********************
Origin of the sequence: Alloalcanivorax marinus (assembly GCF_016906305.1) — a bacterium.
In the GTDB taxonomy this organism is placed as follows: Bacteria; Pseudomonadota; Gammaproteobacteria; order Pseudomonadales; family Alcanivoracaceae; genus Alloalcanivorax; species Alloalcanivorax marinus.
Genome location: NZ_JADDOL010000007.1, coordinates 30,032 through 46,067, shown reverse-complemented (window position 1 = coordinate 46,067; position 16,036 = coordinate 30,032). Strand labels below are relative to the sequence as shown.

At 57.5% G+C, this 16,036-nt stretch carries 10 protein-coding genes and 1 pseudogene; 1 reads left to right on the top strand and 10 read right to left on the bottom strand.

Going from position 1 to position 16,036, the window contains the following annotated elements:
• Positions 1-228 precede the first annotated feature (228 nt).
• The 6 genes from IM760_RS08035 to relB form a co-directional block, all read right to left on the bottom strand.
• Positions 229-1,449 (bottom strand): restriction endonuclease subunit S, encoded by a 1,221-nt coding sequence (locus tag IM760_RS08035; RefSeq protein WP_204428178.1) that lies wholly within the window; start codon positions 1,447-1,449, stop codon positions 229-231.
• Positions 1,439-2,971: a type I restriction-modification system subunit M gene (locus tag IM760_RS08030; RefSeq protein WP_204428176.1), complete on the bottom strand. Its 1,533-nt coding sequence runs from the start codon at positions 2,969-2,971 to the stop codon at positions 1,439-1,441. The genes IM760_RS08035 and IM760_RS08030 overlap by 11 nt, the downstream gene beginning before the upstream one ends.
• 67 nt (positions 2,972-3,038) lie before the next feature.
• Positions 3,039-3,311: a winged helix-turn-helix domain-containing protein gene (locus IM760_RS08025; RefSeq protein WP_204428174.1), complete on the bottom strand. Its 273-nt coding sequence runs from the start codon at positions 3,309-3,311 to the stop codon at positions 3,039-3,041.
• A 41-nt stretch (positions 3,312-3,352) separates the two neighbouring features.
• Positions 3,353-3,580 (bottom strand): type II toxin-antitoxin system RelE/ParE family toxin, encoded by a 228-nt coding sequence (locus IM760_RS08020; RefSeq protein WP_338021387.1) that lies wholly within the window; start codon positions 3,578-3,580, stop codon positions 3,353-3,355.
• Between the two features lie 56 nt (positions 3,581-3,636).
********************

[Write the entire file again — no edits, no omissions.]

Origin of the sequence: Alloalcanivorax marinus (assembly GCF_016906305.1) — a bacterium.
In the GTDB taxonomy this organism is placed as follows: Bacteria; Pseudomonadota; Gammaproteobacteria; order Pseudomonadales; family Alcanivoracaceae; genus Alloalcanivorax; species Alloalcanivorax marinus.
Genome location: NZ_JADDOL010000007.1, coordinates 30,032 through 46,067, shown reverse-complemented (window position 1 = coordinate 46,067; position 16,036 = coordinate 30,032). Strand labels below are relative to the sequence as shown.

At 57.5% G+C, this 16,036-nt stretch carries 10 protein-coding genes and 1 pseudogene; 1 reads left to right on the top strand and 10 read right to left on the bottom strand.

Going from position 1 to position 16,036, the window contains the following annotated elements:
• Positions 1-228 precede the first annotated feature (228 nt).
• The 6 genes from IM760_RS08035 to relB form a co-directional block, all read right to left on the bottom strand.
• Positions 229-1,449 (bottom strand): restriction endonuclease subunit S, encoded by a 1,221-nt coding sequence (locus tag IM760_RS08035; RefSeq protein WP_204428178.1) that lies wholly within the window; start codon positions 1,447-1,449, stop codon positions 229-231.
• Positions 1,439-2,971: a type I restriction-modification system subunit M gene (locus tag IM760_RS08030; RefSeq protein WP_204428176.1), complete on the bottom strand. Its 1,533-nt coding sequence runs from the start codon at positions 2,969-2,971 to the stop codon at positions 1,439-1,441. The genes IM760_RS08035 and IM760_RS08030 overlap by 11 nt, the downstream gene beginning before the upstream one ends.
• 67 nt (positions 2,972-3,038) lie before the next feature.
• Positions 3,039-3,311: a winged helix-turn-helix domain-containing protein gene (locus IM760_RS08025; RefSeq protein WP_204428174.1), complete on the bottom strand. Its 273-nt coding sequence runs from the start codon at positions 3,309-3,311 to the stop codon at positions 3,039-3,041.
• A 41-nt stretch (positions 3,312-3,352) separates the two neighbouring features.
• Positions 3,353-3,580 (bottom strand): type II toxin-antitoxin system RelE/ParE family toxin, encoded by a 228-nt coding sequence (locus IM760_RS08020; RefSeq protein WP_338021387.1) that lies wholly within the window; start codon positions 3,578-3,580, stop codon positions 3,353-3,355.
• Between the two features lie 56 nt (positions 3,581-3,636).